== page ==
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Borderline personality disorder

You may experience strong emotions, mood swings and feelings you find difficult to cope with

Borderline personality disorder (BPD), also known as emotionally unstable personality disorder (EUPD) or emotional intensity disorder (EID), is the most common personality disorder. You may experience strong emotions, mood swings and feelings you find difficult to cope with. It can make you distressed and anxious, that can lead to problems with identity and how you view yourself while potentially affecting relationships with others.

If you live with BPD you may find your way of coping with emotions is different from others around you, and that these emotions are hard to control. For example, you may find your emotions confusing, tiring, and isolating. This can lead on to other mental health problems such as anxiety and depression.


There is no singular reason someone may develop BPD, however it is thought BPD may be caused by a combination of the following:

  • Experiencing abuse or neglect at a young age
  • Growing up in a household where someone had mental health problems such as bipolar disorder or drug use
  • A family member also living with BPD, although there is no evidence of any particular gene being responsible for BPD
  • Experiencing trauma in early life such as the death of a close relative


Everyone will experience BPD differently, but the following symptoms are the most common:

  • Being impulsive and not thinking actions through
  • Feeling unable to control your emotions
  • Intense but unstable relationships with others
  • Feeling disconnected from the world around you, also known as dissociation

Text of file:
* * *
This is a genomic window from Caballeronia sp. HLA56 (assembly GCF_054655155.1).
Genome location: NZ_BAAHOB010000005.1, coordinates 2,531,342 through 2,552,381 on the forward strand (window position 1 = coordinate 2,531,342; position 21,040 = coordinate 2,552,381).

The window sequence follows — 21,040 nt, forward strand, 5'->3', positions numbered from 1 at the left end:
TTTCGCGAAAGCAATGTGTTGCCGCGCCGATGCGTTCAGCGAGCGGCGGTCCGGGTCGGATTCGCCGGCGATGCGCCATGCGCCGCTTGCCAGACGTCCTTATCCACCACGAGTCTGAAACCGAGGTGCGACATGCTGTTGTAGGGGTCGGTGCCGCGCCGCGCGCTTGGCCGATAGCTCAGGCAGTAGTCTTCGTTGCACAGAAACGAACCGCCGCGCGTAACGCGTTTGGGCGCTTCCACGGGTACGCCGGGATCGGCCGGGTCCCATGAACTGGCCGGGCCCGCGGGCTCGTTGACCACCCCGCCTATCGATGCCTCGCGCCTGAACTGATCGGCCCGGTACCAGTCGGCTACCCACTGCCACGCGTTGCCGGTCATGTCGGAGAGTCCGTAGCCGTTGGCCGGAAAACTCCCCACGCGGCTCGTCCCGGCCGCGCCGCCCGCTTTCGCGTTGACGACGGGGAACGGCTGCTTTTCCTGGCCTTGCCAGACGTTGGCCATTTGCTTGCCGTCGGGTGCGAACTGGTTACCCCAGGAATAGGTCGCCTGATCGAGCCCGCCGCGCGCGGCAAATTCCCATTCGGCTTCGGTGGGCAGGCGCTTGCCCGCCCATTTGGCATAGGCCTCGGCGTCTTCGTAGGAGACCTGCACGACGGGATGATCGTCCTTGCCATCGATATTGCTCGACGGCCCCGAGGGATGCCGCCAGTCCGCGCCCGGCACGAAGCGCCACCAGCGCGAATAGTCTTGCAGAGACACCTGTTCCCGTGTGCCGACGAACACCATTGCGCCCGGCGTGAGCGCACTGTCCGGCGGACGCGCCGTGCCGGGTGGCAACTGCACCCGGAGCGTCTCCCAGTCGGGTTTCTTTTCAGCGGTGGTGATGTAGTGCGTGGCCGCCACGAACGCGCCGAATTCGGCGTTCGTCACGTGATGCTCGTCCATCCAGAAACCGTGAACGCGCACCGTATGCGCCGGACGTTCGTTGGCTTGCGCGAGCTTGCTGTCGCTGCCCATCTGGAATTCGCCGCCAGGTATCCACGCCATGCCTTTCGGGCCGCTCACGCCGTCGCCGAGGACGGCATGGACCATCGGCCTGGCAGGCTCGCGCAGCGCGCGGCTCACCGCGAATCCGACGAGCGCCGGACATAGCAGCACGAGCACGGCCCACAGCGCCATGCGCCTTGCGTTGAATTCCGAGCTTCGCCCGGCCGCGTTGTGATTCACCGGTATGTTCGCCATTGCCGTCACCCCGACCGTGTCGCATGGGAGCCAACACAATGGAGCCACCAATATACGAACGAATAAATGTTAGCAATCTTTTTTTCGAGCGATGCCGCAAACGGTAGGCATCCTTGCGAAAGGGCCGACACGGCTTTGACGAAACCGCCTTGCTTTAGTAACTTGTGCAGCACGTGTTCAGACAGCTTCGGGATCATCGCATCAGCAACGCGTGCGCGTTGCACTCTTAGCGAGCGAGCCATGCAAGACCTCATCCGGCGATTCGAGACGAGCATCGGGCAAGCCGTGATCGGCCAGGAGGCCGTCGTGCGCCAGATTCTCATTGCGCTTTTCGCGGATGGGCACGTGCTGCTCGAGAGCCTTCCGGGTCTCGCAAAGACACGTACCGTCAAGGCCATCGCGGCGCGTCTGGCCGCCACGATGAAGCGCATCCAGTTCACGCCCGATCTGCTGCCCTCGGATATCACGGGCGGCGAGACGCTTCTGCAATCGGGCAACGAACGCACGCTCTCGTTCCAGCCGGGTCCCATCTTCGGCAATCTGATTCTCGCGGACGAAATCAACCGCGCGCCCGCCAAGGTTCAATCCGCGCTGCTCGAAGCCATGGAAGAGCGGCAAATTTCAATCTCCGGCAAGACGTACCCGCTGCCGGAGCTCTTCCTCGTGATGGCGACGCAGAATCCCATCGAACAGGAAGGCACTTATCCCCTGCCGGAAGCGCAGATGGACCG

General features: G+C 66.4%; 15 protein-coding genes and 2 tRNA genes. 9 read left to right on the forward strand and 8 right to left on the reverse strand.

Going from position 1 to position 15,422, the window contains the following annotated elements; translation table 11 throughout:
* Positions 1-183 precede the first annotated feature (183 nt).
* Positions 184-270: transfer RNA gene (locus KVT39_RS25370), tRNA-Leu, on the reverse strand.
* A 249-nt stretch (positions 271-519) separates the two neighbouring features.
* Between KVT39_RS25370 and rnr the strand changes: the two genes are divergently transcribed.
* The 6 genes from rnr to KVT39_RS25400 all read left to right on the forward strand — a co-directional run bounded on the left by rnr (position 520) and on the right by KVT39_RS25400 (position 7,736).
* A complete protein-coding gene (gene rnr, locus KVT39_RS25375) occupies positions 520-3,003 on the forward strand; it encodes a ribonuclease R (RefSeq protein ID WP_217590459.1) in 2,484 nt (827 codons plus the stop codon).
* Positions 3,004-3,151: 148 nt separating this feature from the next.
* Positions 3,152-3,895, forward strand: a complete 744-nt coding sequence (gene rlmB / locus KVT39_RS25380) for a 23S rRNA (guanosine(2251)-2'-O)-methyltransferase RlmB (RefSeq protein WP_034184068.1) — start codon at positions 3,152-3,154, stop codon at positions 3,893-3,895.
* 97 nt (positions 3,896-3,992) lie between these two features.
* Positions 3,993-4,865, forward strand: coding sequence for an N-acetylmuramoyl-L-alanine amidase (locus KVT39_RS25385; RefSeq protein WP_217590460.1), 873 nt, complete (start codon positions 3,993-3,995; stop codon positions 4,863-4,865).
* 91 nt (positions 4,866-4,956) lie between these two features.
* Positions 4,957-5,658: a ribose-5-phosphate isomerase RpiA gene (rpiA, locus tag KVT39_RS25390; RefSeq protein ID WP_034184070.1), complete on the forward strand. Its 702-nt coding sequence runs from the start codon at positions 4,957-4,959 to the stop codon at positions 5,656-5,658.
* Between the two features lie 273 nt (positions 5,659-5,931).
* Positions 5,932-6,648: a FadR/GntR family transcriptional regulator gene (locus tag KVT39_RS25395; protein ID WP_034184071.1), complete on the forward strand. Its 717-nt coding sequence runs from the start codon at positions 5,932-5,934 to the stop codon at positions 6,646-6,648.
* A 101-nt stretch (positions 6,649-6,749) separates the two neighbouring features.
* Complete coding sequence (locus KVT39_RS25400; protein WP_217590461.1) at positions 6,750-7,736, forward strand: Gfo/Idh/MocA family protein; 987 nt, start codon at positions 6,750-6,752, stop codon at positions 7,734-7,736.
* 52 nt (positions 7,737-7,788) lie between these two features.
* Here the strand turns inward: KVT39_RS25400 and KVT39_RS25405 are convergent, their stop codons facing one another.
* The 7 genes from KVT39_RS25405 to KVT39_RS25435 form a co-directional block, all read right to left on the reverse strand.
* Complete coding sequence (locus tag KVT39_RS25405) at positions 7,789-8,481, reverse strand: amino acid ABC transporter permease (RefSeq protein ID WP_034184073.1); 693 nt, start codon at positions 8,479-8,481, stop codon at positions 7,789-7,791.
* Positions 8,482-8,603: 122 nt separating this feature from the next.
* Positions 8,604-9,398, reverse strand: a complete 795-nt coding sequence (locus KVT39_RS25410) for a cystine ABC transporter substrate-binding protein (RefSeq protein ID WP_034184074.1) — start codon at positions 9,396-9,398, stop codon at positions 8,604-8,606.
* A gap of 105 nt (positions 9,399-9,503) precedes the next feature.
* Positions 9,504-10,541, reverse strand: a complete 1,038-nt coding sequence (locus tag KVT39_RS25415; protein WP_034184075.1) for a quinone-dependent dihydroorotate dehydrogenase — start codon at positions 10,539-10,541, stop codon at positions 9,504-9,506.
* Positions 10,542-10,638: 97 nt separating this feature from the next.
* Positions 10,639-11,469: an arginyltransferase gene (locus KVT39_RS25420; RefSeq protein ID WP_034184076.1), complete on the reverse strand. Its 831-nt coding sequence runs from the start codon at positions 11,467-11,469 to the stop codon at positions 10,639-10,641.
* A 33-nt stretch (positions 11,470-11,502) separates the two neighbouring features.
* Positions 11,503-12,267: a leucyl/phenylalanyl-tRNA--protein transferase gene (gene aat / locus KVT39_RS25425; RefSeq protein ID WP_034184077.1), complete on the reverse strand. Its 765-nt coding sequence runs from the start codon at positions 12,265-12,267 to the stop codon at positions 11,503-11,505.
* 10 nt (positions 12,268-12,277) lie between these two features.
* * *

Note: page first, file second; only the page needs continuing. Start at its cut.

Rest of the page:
• Not having a sense of who you are
  • Feeling very worried about people abandoning you

With BPD, you might experience money worries that impact your mental health. Money management might become a problem as people with BPD could experience impulsive spending, self-medicating through alcohol and drug abuse, debt, or avoiding tackling mounting bills or checking bank accounts.

Experiencing these symptoms can make day to day life very difficult and feel like you are out of control. It is so important to remember that you are not alone and there is help out there. Alongside contacting your GP, you can also take these steps to manage your symptoms:

  • Form a routine: A consistent and healthy routine will help structure your day and give you a sense of purpose. For example, you could make sure you always wake up at the same and eat your meals at the same time.
  • Breathing exercises: When feeling out of control or unable to control your emotions, it is so important to focus on your breathing and slow it down. Breathing exercises will allow you to concentrate on your breathing and establish control of your body and emotions. You could also try including these exercises in your daily routine.
  • Join a support group: These types of groups would allow you to meet like minded people and provide a space to share your emotions and receive support.
  • Take a moment: If something annoys or upsets you, try to wait a while before you respond, and think carefully about what you’re going to say. Similarly, look for patterns in the way you respond to upsetting circumstances.
  • Reach out to a loved one: Talking to someone you trust about how you feel is invaluable. Confide in them about your experiences and feelings, and remember they love you and want to help you flourish.
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